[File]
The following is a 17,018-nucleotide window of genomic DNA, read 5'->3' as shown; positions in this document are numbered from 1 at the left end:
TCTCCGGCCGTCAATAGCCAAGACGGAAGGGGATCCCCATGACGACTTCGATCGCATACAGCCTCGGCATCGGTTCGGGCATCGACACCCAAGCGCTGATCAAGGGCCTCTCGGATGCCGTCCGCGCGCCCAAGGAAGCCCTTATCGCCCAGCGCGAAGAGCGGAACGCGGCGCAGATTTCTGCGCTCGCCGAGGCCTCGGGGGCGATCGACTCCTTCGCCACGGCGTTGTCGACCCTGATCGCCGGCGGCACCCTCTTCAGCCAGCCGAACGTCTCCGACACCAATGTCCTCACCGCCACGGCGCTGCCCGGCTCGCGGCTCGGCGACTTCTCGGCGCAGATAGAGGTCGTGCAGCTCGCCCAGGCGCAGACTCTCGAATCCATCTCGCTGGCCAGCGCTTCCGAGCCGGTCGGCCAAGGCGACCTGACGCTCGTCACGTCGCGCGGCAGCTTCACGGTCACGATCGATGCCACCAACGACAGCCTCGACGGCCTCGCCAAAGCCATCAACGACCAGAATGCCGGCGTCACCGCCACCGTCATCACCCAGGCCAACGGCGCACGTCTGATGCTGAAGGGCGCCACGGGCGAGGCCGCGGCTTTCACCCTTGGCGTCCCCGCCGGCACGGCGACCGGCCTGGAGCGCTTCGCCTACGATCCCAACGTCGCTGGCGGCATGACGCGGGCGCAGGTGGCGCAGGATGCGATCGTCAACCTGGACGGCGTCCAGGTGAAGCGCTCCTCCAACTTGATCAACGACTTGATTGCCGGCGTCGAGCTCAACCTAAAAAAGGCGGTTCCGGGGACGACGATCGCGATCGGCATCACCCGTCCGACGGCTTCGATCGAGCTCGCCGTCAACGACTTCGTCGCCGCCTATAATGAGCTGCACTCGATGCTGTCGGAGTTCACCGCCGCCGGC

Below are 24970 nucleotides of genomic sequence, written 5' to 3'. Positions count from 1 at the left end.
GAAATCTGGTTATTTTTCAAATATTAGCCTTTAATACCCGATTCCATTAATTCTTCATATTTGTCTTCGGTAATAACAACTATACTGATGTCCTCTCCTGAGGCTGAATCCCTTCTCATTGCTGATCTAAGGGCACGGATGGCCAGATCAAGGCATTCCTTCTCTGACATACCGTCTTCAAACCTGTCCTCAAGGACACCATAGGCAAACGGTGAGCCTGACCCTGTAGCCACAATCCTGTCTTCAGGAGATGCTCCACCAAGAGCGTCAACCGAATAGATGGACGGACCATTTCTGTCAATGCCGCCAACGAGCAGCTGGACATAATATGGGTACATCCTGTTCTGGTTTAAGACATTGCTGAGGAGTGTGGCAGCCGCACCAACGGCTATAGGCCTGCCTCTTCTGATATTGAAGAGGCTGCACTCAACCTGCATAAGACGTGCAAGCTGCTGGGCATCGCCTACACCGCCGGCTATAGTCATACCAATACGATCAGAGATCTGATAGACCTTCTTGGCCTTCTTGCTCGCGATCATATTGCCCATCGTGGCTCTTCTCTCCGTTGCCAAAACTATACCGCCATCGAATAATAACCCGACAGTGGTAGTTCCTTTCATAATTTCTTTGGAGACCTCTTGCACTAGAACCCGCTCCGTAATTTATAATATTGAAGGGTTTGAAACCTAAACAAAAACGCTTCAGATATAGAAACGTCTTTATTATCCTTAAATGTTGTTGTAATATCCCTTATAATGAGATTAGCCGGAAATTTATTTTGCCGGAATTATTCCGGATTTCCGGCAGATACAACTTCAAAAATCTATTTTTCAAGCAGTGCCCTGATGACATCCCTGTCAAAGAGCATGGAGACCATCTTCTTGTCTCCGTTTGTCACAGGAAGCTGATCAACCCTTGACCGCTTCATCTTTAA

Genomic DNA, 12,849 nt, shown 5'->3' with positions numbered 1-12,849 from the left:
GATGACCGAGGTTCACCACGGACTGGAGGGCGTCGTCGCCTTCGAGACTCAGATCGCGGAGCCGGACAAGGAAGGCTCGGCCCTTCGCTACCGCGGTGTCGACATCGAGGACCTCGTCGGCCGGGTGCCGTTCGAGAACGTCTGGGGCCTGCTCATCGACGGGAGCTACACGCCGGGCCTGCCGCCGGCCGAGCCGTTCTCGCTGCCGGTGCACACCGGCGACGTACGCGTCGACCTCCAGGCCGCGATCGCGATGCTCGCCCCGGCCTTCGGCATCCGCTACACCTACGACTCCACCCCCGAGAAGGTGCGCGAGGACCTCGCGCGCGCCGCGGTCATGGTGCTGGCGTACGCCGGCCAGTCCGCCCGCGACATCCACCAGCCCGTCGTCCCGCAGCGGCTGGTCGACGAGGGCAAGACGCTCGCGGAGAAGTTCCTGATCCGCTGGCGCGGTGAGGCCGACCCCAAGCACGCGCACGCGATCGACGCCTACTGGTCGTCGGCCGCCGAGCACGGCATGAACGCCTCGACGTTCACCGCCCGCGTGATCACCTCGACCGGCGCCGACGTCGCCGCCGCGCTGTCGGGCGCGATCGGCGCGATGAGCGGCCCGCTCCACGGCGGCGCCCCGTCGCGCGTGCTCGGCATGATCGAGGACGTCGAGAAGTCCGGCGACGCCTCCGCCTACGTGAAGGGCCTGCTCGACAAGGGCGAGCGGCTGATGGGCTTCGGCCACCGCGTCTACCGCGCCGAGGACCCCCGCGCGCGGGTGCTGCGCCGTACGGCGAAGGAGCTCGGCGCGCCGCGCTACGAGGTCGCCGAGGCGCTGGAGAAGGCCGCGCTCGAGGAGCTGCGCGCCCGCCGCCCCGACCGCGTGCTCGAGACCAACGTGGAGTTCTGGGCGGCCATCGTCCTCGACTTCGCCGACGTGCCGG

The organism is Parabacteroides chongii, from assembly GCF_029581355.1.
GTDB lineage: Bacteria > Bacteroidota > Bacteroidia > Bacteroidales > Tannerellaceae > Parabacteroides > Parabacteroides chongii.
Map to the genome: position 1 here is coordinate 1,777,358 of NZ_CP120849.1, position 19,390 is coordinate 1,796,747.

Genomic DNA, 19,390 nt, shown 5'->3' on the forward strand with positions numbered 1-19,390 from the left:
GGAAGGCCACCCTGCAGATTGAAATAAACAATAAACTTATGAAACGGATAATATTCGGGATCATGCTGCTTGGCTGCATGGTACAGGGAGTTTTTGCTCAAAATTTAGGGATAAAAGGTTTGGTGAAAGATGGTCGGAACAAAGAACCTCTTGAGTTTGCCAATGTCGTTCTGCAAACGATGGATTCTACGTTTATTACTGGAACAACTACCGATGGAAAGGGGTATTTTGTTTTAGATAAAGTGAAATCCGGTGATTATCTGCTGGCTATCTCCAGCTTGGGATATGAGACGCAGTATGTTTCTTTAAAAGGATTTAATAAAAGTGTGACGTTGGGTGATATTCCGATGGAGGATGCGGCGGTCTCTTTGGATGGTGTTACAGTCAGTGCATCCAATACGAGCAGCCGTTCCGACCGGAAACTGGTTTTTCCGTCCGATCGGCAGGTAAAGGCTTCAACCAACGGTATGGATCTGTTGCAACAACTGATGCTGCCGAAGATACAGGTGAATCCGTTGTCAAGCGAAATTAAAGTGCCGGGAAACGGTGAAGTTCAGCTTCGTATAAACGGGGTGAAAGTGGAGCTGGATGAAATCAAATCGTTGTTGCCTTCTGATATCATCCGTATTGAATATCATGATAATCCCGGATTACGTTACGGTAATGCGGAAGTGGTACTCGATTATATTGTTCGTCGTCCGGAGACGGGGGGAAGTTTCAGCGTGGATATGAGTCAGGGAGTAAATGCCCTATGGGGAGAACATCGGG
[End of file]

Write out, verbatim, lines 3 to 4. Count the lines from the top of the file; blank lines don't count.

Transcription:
Below are 24970 nucleotides of genomic sequence, written 5' to 3'. Positions count from 1 at the left end.
GAAATCTGGTTATTTTTCAAATATTAGCCTTTAATACCCGATTCCATTAATTCTTCATATTTGTCTTCGGTAATAACAACTATACTGATGTCCTCTCCTGAGGCTGAATCCCTTCTCATTGCTGATCTAAGGGCACGGATGGCCAGATCAAGGCATTCCTTCTCTGACATACCGTCTTCAAACCTGTCCTCAAGGACACCATAGGCAAACGGTGAGCCTGACCCTGTAGCCACAATCCTGTCTTCAGGAGATGCTCCACCAAGAGCGTCAACCGAATAGATGGACGGACCATTTCTGTCAATGCCGCCAACGAGCAGCTGGACATAATATGGGTACATCCTGTTCTGGTTTAAGACATTGCTGAGGAGTGTGGCAGCCGCACCAACGGCTATAGGCCTGCCTCTTCTGATATTGAAGAGGCTGCACTCAACCTGCATAAGACGTGCAAGCTGCTGGGCATCGCCTACACCGCCGGCTATAGTCATACCAATACGATCAGAGATCTGATAGACCTTCTTGGCCTTCTTGCTCGCGATCATATTGCCCATCGTGGCTCTTCTCTCCGTTGCCAAAACTATACCGCCATCGAATAATAACCCGACAGTGGTAGTTCCTTTCATAATTTCTTTGGAGACCTCTTGCACTAGAACCCGCTCCGTAATTTATAATATTGAAGGGTTTGAAACCTAAACAAAAACGCTTCAGATATAGAAACGTCTTTATTATCCTTAAATGTTGTTGTAATATCCCTTATAATGAGATTAGCCGGAAATTTATTTTGCCGGAATTATTCCGGATTTCCGGCAGATACAACTTCAAAAATCTATTTTTCAAGCAGTGCCCTGATGACATCCCTGTCAAAGAGCATGGAGACCATCTTCTTGTCTCCGTTTGTCACAGGAAGCTGATCAACCCTTGACCGCTTCATCTTTAA